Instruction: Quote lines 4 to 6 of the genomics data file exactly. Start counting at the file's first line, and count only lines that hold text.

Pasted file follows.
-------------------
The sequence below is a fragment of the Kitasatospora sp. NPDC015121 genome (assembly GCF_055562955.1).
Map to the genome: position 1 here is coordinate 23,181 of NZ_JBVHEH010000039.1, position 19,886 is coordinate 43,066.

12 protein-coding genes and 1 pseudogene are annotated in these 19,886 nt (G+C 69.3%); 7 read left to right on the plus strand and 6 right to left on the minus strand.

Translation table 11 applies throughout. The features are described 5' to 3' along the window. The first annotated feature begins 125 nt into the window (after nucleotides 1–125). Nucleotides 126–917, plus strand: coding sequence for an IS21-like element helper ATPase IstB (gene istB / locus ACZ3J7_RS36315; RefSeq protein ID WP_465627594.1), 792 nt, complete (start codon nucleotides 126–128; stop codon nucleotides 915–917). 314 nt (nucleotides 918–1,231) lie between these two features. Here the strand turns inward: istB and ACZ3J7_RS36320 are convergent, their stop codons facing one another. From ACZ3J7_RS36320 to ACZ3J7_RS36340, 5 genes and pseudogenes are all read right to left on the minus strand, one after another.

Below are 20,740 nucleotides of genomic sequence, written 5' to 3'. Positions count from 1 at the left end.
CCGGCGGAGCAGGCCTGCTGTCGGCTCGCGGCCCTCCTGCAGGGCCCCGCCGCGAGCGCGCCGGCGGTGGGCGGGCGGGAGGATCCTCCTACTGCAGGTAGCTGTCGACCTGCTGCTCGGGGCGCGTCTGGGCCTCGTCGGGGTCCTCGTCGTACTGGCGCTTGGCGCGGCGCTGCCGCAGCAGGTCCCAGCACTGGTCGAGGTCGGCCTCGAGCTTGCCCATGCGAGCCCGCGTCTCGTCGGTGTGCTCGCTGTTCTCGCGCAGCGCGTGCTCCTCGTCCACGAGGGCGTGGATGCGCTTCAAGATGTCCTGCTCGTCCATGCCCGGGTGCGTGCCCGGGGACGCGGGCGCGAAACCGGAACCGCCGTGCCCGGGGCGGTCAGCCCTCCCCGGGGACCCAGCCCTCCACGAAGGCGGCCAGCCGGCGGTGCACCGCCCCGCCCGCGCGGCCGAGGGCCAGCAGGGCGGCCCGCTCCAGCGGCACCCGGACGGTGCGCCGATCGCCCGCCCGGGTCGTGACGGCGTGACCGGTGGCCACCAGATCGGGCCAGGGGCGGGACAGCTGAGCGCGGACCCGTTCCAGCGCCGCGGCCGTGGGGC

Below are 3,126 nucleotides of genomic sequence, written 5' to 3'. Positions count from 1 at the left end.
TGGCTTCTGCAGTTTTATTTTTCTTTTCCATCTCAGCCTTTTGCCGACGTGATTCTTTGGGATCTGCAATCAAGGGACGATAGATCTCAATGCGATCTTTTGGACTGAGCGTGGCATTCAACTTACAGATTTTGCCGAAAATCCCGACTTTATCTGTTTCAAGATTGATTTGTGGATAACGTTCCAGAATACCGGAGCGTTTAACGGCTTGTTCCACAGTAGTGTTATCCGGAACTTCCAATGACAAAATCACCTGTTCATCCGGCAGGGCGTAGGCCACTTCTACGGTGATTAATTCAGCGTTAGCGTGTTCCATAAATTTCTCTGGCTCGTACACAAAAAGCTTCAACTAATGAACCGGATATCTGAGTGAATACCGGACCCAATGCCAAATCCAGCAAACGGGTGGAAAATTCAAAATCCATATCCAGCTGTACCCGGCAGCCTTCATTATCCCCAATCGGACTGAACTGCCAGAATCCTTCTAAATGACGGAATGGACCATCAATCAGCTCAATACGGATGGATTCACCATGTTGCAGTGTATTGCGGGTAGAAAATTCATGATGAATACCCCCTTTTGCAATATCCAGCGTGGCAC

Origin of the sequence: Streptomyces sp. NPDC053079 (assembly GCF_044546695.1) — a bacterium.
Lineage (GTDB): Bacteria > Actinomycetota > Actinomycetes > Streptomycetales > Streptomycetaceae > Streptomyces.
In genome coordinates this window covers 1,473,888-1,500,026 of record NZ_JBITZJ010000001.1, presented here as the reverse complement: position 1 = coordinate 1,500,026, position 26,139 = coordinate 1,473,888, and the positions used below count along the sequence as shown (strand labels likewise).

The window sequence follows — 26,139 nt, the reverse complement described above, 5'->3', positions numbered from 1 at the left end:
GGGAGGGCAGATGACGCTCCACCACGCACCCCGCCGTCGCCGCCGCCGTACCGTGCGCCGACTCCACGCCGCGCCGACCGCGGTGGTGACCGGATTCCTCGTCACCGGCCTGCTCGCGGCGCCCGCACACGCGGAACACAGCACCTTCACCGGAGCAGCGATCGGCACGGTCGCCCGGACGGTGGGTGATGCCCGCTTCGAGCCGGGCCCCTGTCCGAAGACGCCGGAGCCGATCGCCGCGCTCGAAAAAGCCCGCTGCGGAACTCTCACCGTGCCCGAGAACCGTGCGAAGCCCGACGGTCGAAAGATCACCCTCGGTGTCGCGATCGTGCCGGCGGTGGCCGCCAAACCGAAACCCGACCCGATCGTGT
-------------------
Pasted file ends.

Translation table 11 applies throughout. The features are described 5' to 3' along the window. The first annotated feature begins 125 nt into the window (after nucleotides 1–125). Nucleotides 126–917, plus strand: coding sequence for an IS21-like element helper ATPase IstB (gene istB / locus ACZ3J7_RS36315; RefSeq protein ID WP_465627594.1), 792 nt, complete (start codon nucleotides 126–128; stop codon nucleotides 915–917). 314 nt (nucleotides 918–1,231) lie between these two features. Here the strand turns inward: istB and ACZ3J7_RS36320 are convergent, their stop codons facing one another. From ACZ3J7_RS36320 to ACZ3J7_RS36340, 5 genes and pseudogenes are all read right to left on the minus strand, one after another.

Below are 20,740 nucleotides of genomic sequence, written 5' to 3'. Positions count from 1 at the left end.
CCGGCGGAGCAGGCCTGCTGTCGGCTCGCGGCCCTCCTGCAGGGCCCCGCCGCGAGCGCGCCGGCGGTGGGCGGGCGGGAGGATCCTCCTACTGCAGGTAGCTGTCGACCTGCTGCTCGGGGCGCGTCTGGGCCTCGTCGGGGTCCTCGTCGTACTGGCGCTTGGCGCGGCGCTGCCGCAGCAGGTCCCAGCACTGGTCGAGGTCGGCCTCGAGCTTGCCCATGCGAGCCCGCGTCTCGTCGGTGTGCTCGCTGTTCTCGCGCAGCGCGTGCTCCTCGTCCACGAGGGCGTGGATGCGCTTCAAGATGTCCTGCTCGTCCATGCCCGGGTGCGTGCCCGGGGACGCGGGCGCGAAACCGGAACCGCCGTGCCCGGGGCGGTCAGCCCTCCCCGGGGACCCAGCCCTCCACGAAGGCGGCCAGCCGGCGGTGCACCGCCCCGCCCGCGCGGCCGAGGGCCAGCAGGGCGGCCCGCTCCAGCGGCACCCGGACGGTGCGCCGATCGCCCGCCCGGGTCGTGACGGCGTGACCGGTGGCCACCAGATCGGGCCAGGGGCGGGACAGCTGAGCGCGGACCCGTTCCAGCGCCGCGGCCGTGGGGC